BACKGROUND: Clinicians increasingly utilize polymyxins for treatment of serious infections caused by multidrug-resistant gram-negative bacteria. Emergence of plasmid-mediated, mobile colistin resistance genes creates potential for rapid spread of polymyxin resistance. We investigated the possible transmission of Klebsiella pneumoniae carrying mcr-1 via duodenoscope and report the first documented healthcare transmission of mcr-1-harboring bacteria in the United States. METHODS: A field investigation, including screening targeted high-risk groups, evaluation of the duodenoscope, and genome sequencing of isolated organisms, was conducted. The study site included a tertiary care academic health center in Boston, Massachusetts, and extended to community locations in New England. RESULTS: Two patients had highly related mcr-1-positive K. pneumoniae isolated from clinical cultures; a duodenoscope was the only identified epidemiological link. Screening tests for mcr-1 in 20 healthcare contacts and 2 household contacts were negative. Klebsiella pneumoniae and Escherichia coli were recovered from the duodenoscope; neither carried mcr-1. Evaluation of the duodenoscope identified intrusion of biomaterial under the sealed distal cap; devices were recalled to repair this defect. CONCLUSIONS: We identified transmission of mcr-1 in a United States acute care hospital that likely occurred via duodenoscope despite no identifiable breaches in reprocessing or infection control practices. Duodenoscope design flaws leading to transmission of multidrug-resistant organsisms persist despite recent initiatives to improve device safety. Reliable detection of colistin resistance is currently challenging for clinical laboratories, particularly given the absence of a US Food and Drug Administration-cleared test; improved clinical laboratory capacity for colistin susceptibility testing is needed to prevent the spread of mcr-carrying bacteria in healthcare settings.

5.
Open Forum Infect Dis ; 5(6): ofy139, 2018 Jun.
Artigo em Inglês | MEDLINE | ID: mdl-29992175

RESUMO

Background: In 2010, the Clinical Laboratory and Standards Institute recommended a 3-fold lowering of ceftriaxone breakpoints to 1 mcg/mL for Enterobacteriaceae. Supportive clinical data at the time were from fewer than 50 patients. We compared the clinical outcomes of adults with Enterobacteriaceae bloodstream infections treated with ceftriaxone compared with matched patients (with exact matching on ceftriaxone minimum inhibitory concentrations [MICs]) treated with extended-spectrum agents to determine if ceftriaxone breakpoints could be increased without negatively impacting patient outcomes. Methods: A retrospective cohort study was conducted at 3 large academic medical centers and included patients with Enterobacteriaceae bacteremia with ceftriaxone MICs of 2 mcg/mL treated with ceftriaxone or extended-spectrum ß-lactams (ie, cefepime, piperacillin/tazobactam, meropenem, or imipenem/cilastatin) between 2008 and 2014; 1:2 nearest neighbor propensity score matching was performed to estimate the odds of recurrent bacteremia and mortality within 30 days. Results: Propensity score matching yielded 108 patients in the ceftriaxone group and 216 patients in the extended-spectrum ß-lactam group, with both groups well-balanced on demographics, preexisting medical conditions, severity of illness, source of bacteremia, and source control interventions. No difference in recurrent bacteremia (odds ratio [OR], 1.16; 95% confidence interval [CI], 0.49-2.73) or mortality (OR, 1.27; 95% CI, 0.56-2.91) between the treatment groups was observed for patients with isolates with ceftriaxone MICs of 2 mcg/mL. Only 6 isolates (1.6%) with ceftriaxone MICs of 2 mcg/mL were extended-spectrum ß-lactamase (ESBL)-producing. Conclusions: Our findings suggest that patient outcomes are similar when receiving ceftriaxone vs extended-spectrum agents for the treatment of Enterobacteriaceae bloodstream infections with ceftriaxone MICs of 2 mcg/mL. This warrants consideration of adjusting the ceftriaxone susceptibility breakpoint from 1 to 2 mcg/mL, as a relatively small increase in the antibiotic breakpoint could have the potential to limit the use of large numbers of extended-spectrum antibiotic agents.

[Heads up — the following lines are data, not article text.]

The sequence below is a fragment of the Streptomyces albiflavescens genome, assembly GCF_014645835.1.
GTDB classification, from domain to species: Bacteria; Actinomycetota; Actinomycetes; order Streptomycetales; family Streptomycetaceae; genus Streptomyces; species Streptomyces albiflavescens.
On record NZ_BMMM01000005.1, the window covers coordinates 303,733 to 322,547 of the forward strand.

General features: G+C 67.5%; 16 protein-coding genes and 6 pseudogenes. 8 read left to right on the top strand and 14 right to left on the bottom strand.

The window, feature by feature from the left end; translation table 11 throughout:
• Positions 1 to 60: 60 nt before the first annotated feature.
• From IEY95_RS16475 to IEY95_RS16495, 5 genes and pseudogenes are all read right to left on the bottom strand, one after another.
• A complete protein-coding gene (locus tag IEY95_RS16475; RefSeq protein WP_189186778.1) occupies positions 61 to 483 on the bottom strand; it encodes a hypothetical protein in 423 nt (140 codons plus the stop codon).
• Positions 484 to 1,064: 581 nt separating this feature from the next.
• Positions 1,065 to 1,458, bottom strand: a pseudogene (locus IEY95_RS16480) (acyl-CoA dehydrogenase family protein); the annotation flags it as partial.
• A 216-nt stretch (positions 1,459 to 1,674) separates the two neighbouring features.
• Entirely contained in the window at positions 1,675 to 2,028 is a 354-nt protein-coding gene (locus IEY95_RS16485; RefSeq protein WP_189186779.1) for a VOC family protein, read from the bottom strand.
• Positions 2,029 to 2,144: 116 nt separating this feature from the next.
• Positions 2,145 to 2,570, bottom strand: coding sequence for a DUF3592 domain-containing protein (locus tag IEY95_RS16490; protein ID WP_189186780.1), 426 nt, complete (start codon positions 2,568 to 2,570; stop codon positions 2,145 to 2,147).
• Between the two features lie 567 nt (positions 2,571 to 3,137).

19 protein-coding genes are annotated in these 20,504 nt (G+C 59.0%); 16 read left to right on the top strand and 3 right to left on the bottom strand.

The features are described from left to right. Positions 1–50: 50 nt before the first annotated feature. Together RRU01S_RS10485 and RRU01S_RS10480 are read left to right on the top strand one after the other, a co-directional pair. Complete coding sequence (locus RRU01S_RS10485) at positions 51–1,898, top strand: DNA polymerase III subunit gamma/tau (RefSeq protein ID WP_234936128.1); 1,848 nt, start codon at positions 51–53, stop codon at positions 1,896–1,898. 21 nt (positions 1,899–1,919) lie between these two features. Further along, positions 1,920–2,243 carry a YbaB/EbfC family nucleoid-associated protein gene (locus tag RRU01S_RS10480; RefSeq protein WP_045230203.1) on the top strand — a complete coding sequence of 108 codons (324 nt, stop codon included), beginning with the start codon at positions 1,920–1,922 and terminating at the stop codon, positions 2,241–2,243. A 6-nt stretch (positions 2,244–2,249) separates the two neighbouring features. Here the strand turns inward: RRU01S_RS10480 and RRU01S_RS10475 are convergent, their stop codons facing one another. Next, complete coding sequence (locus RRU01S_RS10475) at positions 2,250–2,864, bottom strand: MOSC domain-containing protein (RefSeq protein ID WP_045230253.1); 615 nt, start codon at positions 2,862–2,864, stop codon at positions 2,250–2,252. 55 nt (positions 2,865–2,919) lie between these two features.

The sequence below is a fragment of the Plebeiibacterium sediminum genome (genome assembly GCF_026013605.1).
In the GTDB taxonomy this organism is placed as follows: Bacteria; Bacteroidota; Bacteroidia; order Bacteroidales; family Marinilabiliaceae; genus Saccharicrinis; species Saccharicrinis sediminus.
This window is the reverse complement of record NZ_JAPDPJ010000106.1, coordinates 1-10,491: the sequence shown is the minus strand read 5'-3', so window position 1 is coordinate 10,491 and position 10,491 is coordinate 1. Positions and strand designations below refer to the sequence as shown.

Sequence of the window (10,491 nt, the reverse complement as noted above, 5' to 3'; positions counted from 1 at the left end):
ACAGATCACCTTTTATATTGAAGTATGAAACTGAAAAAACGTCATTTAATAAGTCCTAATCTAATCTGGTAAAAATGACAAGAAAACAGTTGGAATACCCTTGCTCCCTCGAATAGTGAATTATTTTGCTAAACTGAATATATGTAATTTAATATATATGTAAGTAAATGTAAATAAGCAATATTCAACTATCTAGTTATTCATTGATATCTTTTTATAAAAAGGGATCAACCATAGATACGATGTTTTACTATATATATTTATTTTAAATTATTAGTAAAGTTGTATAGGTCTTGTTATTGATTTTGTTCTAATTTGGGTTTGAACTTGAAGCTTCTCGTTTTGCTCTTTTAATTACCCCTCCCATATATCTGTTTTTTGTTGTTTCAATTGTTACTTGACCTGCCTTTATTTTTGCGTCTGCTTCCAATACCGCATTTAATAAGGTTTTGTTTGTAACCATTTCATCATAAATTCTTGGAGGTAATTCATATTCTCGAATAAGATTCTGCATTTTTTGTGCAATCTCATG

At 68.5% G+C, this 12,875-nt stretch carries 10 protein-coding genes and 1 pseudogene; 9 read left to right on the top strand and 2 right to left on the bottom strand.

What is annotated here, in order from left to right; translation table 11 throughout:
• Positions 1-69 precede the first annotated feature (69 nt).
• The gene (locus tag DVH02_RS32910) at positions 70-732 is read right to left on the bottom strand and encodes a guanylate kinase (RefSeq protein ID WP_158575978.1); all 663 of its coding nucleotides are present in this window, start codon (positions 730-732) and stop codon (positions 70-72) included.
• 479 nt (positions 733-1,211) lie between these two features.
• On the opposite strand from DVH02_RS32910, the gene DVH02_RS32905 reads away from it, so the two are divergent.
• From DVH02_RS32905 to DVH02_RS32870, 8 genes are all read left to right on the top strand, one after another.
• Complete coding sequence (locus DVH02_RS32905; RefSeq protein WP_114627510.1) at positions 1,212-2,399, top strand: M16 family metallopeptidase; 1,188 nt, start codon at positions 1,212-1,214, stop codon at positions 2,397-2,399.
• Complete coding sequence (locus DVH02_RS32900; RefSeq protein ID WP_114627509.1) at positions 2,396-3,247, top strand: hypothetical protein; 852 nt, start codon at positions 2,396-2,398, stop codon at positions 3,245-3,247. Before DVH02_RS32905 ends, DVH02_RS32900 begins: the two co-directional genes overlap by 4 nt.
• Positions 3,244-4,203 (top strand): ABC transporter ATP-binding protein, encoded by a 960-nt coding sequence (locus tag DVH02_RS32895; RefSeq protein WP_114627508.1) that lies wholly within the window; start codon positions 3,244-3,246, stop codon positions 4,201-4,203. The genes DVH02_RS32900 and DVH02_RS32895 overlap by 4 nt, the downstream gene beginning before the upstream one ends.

7.
J Clin Microbiol ; 56(1)2018 01.
Artigo em Inglês | MEDLINE | ID: mdl-29118172

RESUMO